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Trump warns N. Korea will be met with fire and fury

WASHINGTON -- US President Donald Trump warned Tuesday that North Korea will be met with "fire and fury" if it continues to threaten his country, issuing a strong rebuke against a country that has reportedly succeeded in miniaturizing nuclear weapons.

"North Korea best not make any more threats to the United States. They will be met with fire and fury like the world has never seen," Trump told reporters at his golf course in Bedminster, New Jersey, according to a pool report.


The warning comes after the North threatened to retaliate and take "physical" action against the US over the United Nations' adoption of new sanctions on Saturday.

The sanctions followed Pyongyang's two tests of intercontinental ballistic missiles last month.

Shortly before Trump's warning, the Washington Post cited US intelligence officials as saying that the reclusive regime has succeeded in producing a nuclear warhead that can fit atop its missiles.

The assessment was made by the Defense Intelligence Agency last month, the paper said, marking another alarming development in the communist country's pursuit of nuclear-tipped ballistic missiles that can reach the US mainland.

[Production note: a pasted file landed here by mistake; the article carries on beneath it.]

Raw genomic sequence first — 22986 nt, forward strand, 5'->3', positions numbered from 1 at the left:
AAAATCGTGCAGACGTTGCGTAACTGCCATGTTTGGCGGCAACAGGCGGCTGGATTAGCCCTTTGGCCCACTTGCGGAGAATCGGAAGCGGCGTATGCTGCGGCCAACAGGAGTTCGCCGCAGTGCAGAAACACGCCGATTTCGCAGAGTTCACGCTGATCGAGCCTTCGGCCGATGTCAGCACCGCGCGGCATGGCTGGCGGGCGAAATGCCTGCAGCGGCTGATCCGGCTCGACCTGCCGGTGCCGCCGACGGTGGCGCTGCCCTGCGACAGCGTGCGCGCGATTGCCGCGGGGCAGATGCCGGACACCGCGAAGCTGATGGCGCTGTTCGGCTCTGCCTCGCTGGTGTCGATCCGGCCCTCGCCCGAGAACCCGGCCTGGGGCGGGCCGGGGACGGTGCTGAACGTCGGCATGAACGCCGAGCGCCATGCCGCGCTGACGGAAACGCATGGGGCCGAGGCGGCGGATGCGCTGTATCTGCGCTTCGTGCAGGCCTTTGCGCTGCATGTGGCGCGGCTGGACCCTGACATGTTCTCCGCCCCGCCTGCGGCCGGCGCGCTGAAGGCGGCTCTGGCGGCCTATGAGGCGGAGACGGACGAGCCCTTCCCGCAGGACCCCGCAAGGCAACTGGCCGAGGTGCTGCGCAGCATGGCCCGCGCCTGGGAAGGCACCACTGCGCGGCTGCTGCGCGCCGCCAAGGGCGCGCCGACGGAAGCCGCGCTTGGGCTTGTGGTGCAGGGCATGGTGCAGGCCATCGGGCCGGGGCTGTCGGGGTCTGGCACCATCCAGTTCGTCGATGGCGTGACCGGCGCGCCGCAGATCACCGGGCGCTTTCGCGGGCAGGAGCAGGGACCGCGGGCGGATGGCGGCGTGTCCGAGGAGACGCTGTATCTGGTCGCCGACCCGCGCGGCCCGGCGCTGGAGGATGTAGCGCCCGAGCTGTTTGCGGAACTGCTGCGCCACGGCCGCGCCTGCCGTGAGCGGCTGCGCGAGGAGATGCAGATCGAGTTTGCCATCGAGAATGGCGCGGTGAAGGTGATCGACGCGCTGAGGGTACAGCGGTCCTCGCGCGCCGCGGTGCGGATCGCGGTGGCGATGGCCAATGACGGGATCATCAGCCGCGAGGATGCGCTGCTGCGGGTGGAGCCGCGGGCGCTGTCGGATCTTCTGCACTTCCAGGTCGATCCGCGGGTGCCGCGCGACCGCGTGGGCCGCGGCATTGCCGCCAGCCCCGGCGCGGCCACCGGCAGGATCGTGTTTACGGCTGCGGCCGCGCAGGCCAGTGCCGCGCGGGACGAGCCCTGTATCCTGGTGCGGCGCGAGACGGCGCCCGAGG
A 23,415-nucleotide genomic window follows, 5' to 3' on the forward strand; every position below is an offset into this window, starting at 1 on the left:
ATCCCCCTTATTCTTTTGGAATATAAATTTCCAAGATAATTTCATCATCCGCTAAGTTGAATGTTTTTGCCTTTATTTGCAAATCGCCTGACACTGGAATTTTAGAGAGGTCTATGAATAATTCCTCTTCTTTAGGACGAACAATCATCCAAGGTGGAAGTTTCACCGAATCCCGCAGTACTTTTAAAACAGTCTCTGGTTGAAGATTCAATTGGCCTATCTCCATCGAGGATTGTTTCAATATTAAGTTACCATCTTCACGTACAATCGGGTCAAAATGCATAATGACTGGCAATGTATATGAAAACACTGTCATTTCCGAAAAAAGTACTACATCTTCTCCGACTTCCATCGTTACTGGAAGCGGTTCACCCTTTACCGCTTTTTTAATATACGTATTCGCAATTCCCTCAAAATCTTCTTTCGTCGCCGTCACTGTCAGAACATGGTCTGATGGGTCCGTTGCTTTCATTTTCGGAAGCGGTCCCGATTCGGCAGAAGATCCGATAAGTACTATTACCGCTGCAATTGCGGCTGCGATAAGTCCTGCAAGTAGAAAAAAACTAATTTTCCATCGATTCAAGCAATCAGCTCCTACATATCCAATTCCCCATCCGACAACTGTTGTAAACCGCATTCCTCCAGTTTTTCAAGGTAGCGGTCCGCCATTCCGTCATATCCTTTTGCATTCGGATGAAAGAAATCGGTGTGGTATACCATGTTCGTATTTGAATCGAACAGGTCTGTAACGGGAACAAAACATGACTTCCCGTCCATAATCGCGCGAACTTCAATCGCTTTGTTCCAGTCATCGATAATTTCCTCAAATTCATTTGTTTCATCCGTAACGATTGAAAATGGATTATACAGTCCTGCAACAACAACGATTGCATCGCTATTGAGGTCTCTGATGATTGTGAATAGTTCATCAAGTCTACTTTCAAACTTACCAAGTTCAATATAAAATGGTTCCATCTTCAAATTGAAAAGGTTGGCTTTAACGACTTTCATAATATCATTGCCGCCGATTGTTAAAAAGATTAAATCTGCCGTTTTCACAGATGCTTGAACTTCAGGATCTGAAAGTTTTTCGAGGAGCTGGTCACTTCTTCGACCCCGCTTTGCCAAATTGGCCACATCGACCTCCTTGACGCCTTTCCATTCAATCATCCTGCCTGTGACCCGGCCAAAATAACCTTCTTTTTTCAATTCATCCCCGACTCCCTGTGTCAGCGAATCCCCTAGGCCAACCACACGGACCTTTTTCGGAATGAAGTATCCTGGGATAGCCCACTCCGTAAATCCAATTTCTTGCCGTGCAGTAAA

"The IC (intelligence community) assesses North Korea has produced nuclear weapons for ballistic missile delivery, to include delivery by ICBM-class missiles," the assessment said, according to the Washington Post.

In response to queries from Yonhap, both the Pentagon and the State Department declined to comment, saying the assessment falls under the realm of intelligence.

The Post said a separate intelligence assessment concluded the North has built up to 60 nuclear warheads, a number far larger than independent experts' estimates.

North Korea claimed in September that it had successfully tested the kind of nuclear warhead described in the report. Experts have remained skeptical.

Ken Gause, a North Korea expert who is director of the International Affairs Group at CNA Corp., was cautious to embrace the assessment.

"It's been almost a year since the fifth nuclear test. What has taken so long to reach this conclusion by the IC?" he said in an email to Yonhap. "Does it represent a general conclusion of the IC or only parts of it? And why has this new projection emerged at a point of heightened tensions on the peninsula?"

Last week, Trump's national security adviser, H.R. McMaster, said the US is preparing for a "preventive war" with North Korea.

"If they have nuclear weapons that can threaten the United States, it's intolerable from the president's perspective. So of course, we have to provide all options to do that. And that includes a military option," he told MSNBC.

Sen. Lindsey Graham (R-SC) told NBC days earlier that the president told him there would be a war with the North if it continued to try to hit the US with an ICBM. (Yonhap)

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